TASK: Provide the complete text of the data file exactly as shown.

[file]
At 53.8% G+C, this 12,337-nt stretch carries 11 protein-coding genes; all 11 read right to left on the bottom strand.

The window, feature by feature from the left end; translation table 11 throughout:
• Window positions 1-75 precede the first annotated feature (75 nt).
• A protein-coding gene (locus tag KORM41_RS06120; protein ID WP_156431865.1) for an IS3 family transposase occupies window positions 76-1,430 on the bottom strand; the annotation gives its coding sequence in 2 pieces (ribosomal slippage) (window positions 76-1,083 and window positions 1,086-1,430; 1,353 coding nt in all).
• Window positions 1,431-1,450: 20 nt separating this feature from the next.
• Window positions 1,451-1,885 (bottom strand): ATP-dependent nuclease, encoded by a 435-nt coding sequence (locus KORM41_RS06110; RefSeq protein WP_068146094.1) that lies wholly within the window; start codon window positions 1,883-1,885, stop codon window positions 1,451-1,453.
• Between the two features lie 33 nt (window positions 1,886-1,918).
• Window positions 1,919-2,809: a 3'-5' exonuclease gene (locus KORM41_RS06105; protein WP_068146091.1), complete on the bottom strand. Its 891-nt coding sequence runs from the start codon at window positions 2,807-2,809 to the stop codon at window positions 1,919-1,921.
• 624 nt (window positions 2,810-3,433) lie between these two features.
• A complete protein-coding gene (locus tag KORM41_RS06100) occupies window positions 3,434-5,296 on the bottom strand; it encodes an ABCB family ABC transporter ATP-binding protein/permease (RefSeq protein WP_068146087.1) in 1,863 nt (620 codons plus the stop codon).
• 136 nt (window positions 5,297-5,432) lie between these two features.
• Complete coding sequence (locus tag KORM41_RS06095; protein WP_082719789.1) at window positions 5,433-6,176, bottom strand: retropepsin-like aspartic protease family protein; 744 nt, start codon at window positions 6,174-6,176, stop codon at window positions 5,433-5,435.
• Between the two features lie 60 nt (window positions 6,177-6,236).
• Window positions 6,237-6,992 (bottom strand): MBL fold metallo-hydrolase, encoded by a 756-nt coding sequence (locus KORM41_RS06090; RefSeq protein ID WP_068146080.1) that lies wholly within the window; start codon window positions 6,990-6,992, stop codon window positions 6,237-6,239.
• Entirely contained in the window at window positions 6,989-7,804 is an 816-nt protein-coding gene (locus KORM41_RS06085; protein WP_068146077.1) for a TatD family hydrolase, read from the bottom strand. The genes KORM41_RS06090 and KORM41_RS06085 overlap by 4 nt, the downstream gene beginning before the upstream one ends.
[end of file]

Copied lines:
At 53.8% G+C, this 12,337-nt stretch carries 11 protein-coding genes; all 11 read right to left on the bottom strand.

The window, feature by feature from the left end; translation table 11 throughout:
• Window positions 1-75 precede the first annotated feature (75 nt).
• A protein-coding gene (locus tag KORM41_RS06120; protein ID WP_156431865.1) for an IS3 family transposase occupies window positions 76-1,430 on the bottom strand; the annotation gives its coding sequence in 2 pieces (ribosomal slippage) (window positions 76-1,083 and window positions 1,086-1,430; 1,353 coding nt in all).
• Window positions 1,431-1,450: 20 nt separating this feature from the next.
• Window positions 1,451-1,885 (bottom strand): ATP-dependent nuclease, encoded by a 435-nt coding sequence (locus KORM41_RS06110; RefSeq protein WP_068146094.1) that lies wholly within the window; start codon window positions 1,883-1,885, stop codon window positions 1,451-1,453.
• Between the two features lie 33 nt (window positions 1,886-1,918).
• Window positions 1,919-2,809: a 3'-5' exonuclease gene (locus KORM41_RS06105; protein WP_068146091.1), complete on the bottom strand. Its 891-nt coding sequence runs from the start codon at window positions 2,807-2,809 to the stop codon at window positions 1,919-1,921.
• 624 nt (window positions 2,810-3,433) lie between these two features.
• A complete protein-coding gene (locus tag KORM41_RS06100) occupies window positions 3,434-5,296 on the bottom strand; it encodes an ABCB family ABC transporter ATP-binding protein/permease (RefSeq protein WP_068146087.1) in 1,863 nt (620 codons plus the stop codon).
• 136 nt (window positions 5,297-5,432) lie between these two features.
• Complete coding sequence (locus tag KORM41_RS06095; protein WP_082719789.1) at window positions 5,433-6,176, bottom strand: retropepsin-like aspartic protease family protein; 744 nt, start codon at window positions 6,174-6,176, stop codon at window positions 5,433-5,435.
• Between the two features lie 60 nt (window positions 6,177-6,236).
• Window positions 6,237-6,992 (bottom strand): MBL fold metallo-hydrolase, encoded by a 756-nt coding sequence (locus KORM41_RS06090; RefSeq protein ID WP_068146080.1) that lies wholly within the window; start codon window positions 6,990-6,992, stop codon window positions 6,237-6,239.
• Entirely contained in the window at window positions 6,989-7,804 is an 816-nt protein-coding gene (locus KORM41_RS06085; protein WP_068146077.1) for a TatD family hydrolase, read from the bottom strand. The genes KORM41_RS06090 and KORM41_RS06085 overlap by 4 nt, the downstream gene beginning before the upstream one ends.